Marissa Baecker/Getty Images

In Saskatoon, a descendant of Wild Bill Hunter, now a partner with the Ice Edge group that owns the new franchise says,  "This is what Bill always wanted back in the WHA days of the 1970s.  He always believed Saskatchewan could have a hockey team and now it has come true.  We're going to surprise a few people."  Of course the team will wear green uniforms like their Roughrider counterparts.

The addition of two western teams allows Nashville to move to the Eastern Conference so the last of the alignment problems are gone.  Quebec wins its first Stanley Cup.

2022 -  To round out the NHL to the next symmetrical number of 40 teams, the league surprisingly expands into two "small markets", Spokane and London.  But the markets aren't really as small as the critics suggest.  Spokane has now grown to nearly one million people, and the southern Ontario market is so lucrative it can support four NHL franchises. 

After a short competition, London is selected over Kitchener, Oshawa, and a second Toronto team.  The compensation money is divided between three teams, Detroit, Buffalo, and ironically, Jim Balsillie's Hamilton team.

Commissioner Gary Bettman refutes criticism that the markets are too small and that the league should have considered San Diego, San Antonio, Las Vegas, or a return to Miami.  "We've learned our lesson,"  he says.  "No more putting teams into cities that have had little contact with hockey unless we're absolutely sure of the market.  Spokane has been in Canadian junior hockey for decades and there's so much enthusiasm for NHL hockey in southern Ontario that putting another team there is a no-brainer.  We expect both teams to be instant successes."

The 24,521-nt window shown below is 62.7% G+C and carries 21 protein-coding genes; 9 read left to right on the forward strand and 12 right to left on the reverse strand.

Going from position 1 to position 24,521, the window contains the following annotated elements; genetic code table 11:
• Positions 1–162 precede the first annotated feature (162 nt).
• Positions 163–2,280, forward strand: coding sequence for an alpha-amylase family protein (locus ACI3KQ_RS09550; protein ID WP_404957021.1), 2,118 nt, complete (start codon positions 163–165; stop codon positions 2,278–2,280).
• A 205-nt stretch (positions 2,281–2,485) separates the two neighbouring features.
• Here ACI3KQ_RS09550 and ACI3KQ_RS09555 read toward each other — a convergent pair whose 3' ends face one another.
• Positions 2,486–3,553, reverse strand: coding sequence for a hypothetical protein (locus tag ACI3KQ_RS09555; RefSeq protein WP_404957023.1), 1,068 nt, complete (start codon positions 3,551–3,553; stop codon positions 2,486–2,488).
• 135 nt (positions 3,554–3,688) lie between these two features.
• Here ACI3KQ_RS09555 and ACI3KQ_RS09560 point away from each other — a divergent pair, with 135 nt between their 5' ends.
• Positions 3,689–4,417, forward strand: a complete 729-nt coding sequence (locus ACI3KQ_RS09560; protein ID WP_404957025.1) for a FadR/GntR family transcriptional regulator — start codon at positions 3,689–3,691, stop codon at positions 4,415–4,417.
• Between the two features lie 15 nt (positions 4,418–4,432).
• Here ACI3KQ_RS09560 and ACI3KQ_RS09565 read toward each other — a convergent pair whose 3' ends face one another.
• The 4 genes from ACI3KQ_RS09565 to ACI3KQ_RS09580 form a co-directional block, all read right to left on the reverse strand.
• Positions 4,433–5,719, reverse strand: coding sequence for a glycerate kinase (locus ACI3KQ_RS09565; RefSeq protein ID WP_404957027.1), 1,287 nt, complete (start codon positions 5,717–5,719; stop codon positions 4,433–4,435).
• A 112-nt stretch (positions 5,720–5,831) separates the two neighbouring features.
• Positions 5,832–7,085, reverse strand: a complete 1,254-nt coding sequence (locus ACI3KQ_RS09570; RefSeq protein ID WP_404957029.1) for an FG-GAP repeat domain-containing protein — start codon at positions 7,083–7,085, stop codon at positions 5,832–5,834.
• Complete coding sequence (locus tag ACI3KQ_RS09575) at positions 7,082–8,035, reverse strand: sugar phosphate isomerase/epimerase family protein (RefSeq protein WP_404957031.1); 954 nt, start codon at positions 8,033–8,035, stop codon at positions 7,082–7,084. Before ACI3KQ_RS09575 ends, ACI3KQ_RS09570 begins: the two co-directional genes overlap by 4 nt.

Bettman also announces his retirement after nearly two decades as commissioner.  A grateful Canada that has watched its membership in the NHL double during his tenure presents him with the highest award a non-Canadian can receive.  He makes a farewell tour through the Canadian franchises to cheering crowds, and during the Saskatoon visit, the Duke and Duchess of Cambridge donate a new trophy to the NHL, to the Canadian team that finishes with the most points during the regular season. 

Fittingly this trophy is first won by the Montreal Canadiens who eventually beat their rivals, the Maroons, in an Eastern Conference semi-final.  Montreal does not win the Stanley Cup which is captured for a second time by Hamilton.  A glum spokesperson for the Ontario Teachers Pension Fund can only comment, "Don't worry, next year Toronto will make the playoffs."

In recognition of the growing international membership of the NHL, Bettman's successor is ex-player Jaromir Jager who announces that the NHL is satisfied with a 40 team North American membership and if expansion is considered, it will be about setting up an NHL division in Europe.  Rochester, Providence, San Diego and Halifax grumble about being neglected.

Load More Stories

Follow B/R on Facebook

Out of Bounds

NHL

Subscribe Now

We will never share your email address

Thanks for signing up.